The SPC is specific to storage and is the new kid on the block when it comes to evaluating vendor storage configurations. This is the most specific and productive modeling available to date for storage networking and capacity modeling. Their job is to be the insurance safety council for the storage industry and protect the data center from products that continue to be problematic in real-life implementations , while providing an effective feedback mechanism for vendors who strive for better goods.
The SPC-specific objectives are meant to provide both the data center and systems integrators with an accurate database of performance and price/performance results spanning manufacturers, configurations, and products. They also use these experiences to build tools that help data centers analyze and effectively configure storage networks.
They do this through a series of configuration requirements, performance metrics, and tests. The services can analyze small subsets of storage, from JBOD and RAID storage arrays to large-scale SAN configurations. However, all configurations must meet the following criteria prior to testing:
Data Persistence Storage used in an SPC test must demonstrate the ability to preserve data without corruption or loss. Equipment sponsors are required to complete audited tests that verify this capability.
Sustainability A benchmark configuration must easily demonstrate that results can be consistently maintained over long periods of time as would be expected in system environments with demanding long- term I/O request throughput requirements.
Equal Access to Host Systems All host systems used to impose benchmark- related I/O load on the tested storage configuration must have equal access to all storage resources.
Support for General Purpose Applications SPC benchmarks provide objective and verifiable performance data. Specifically prohibited are benchmark systems whose primary purpose is the performance optimization of the SPC benchmark results without corresponding applicability to real-world applications and environments.
Vendors who submit their products to these benchmarks must have their systems available to ship to customers within 60 days of reporting the SPC benchmark tests.
Probably the most valuable aspect of the SPC benchmarks is the actual test. The SPC has developed two environments that depict many of the workload demands we have previously discussed (see Chapter 17). The following describes two test scenarios that are run.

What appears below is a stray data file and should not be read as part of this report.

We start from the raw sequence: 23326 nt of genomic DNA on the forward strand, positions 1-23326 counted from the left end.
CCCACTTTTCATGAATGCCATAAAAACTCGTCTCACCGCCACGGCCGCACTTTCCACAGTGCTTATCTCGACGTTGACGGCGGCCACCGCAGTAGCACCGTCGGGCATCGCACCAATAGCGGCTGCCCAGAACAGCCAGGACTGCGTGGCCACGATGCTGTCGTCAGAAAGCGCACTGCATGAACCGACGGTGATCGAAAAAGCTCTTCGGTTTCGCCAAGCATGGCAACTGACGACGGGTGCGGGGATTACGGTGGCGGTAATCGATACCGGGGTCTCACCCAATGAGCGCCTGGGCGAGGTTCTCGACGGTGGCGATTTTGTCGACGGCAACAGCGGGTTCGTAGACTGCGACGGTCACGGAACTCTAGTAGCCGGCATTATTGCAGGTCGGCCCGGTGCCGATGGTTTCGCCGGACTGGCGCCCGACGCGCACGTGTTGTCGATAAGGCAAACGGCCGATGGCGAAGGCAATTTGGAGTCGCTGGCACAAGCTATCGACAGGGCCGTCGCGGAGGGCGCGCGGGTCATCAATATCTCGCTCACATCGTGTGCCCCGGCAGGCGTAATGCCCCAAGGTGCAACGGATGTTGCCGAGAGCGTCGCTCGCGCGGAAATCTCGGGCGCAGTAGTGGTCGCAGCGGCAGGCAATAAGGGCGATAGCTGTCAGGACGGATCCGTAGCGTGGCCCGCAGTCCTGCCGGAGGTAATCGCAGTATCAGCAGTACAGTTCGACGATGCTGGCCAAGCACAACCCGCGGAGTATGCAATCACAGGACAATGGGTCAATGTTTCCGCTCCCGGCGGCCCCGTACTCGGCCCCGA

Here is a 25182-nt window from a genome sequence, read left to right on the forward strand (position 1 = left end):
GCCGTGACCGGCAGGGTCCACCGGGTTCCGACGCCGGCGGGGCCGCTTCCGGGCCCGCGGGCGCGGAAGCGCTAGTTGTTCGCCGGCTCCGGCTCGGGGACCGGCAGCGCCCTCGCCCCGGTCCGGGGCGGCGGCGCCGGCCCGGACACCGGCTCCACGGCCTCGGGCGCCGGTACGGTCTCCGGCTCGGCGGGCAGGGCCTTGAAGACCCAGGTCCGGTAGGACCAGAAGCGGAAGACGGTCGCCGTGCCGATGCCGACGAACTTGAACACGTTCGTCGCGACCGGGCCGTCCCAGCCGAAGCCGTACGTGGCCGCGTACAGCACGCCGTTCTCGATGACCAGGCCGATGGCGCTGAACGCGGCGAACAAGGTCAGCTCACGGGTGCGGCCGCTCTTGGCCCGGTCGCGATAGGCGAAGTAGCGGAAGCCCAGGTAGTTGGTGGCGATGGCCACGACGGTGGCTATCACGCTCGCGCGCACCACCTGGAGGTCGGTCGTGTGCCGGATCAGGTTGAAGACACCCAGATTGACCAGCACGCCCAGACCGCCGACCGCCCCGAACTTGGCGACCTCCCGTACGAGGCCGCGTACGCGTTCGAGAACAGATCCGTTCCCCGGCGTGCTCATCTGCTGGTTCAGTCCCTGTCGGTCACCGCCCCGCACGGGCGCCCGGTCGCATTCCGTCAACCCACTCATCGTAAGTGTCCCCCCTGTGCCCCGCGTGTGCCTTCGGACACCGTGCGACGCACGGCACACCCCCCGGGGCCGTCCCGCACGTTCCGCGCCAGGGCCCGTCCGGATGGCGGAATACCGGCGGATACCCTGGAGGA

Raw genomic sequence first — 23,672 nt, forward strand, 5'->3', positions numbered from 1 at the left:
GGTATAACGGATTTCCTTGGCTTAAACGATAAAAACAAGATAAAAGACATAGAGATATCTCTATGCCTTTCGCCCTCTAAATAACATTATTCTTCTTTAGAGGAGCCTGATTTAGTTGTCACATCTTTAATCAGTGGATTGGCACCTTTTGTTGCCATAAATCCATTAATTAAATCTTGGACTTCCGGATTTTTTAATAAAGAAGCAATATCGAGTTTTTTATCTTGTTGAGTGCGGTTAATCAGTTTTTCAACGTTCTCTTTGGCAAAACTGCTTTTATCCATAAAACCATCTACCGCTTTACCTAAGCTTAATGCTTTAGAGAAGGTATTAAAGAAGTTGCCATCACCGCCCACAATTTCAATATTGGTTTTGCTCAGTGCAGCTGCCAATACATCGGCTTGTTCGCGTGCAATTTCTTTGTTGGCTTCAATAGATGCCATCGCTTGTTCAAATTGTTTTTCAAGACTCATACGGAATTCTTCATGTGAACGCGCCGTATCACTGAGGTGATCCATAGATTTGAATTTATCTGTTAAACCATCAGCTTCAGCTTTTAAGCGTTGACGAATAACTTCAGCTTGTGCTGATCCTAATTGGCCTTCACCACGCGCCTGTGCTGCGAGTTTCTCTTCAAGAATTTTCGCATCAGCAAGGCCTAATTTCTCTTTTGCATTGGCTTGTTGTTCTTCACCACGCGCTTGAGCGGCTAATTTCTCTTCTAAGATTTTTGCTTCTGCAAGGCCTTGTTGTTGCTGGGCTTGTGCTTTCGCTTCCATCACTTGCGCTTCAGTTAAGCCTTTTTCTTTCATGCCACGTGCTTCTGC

SPC1 IOPS (I/Os per Second) Metric An environment composed of application systems that have many users and simultaneous application transactions which can saturate the total I/O operations capacity of a storage subsystem. An OLTP application model makes up the benchmark where the success of the system rests on the ability of the storage system to process large numbers of I/O requests while maintaining acceptable response times to the end users.
SPC1-LRT (Least Response Time) Metric This environment depicts a batch type of operations where applications are dependent on elapsed time requirements to complete. These applications provide multiple I/O requests, which are often serial in naturein other words, they must complete in a predefined order. The success of the storage system in these processing environments is dependent on its ability to minimize the response time for each I/O request and thereby limit the elapsed time necessary.
The SPC carefully audits and validates the results of benchmarks. Configurations and testing criteria is audited and validated either onsite or remotely through an audit protocol. This serves to provide the vendor with audit certification that the tests and configurations meet the SPC standards and testing criteria. A peer review is conducted upon the completion of benchmark results. Results are considered validated and become official upon the completion of the 60-day peer review process if no compliance challenges have been brought forward. Official results are available to SPC members on their web site and open to certain publication rights.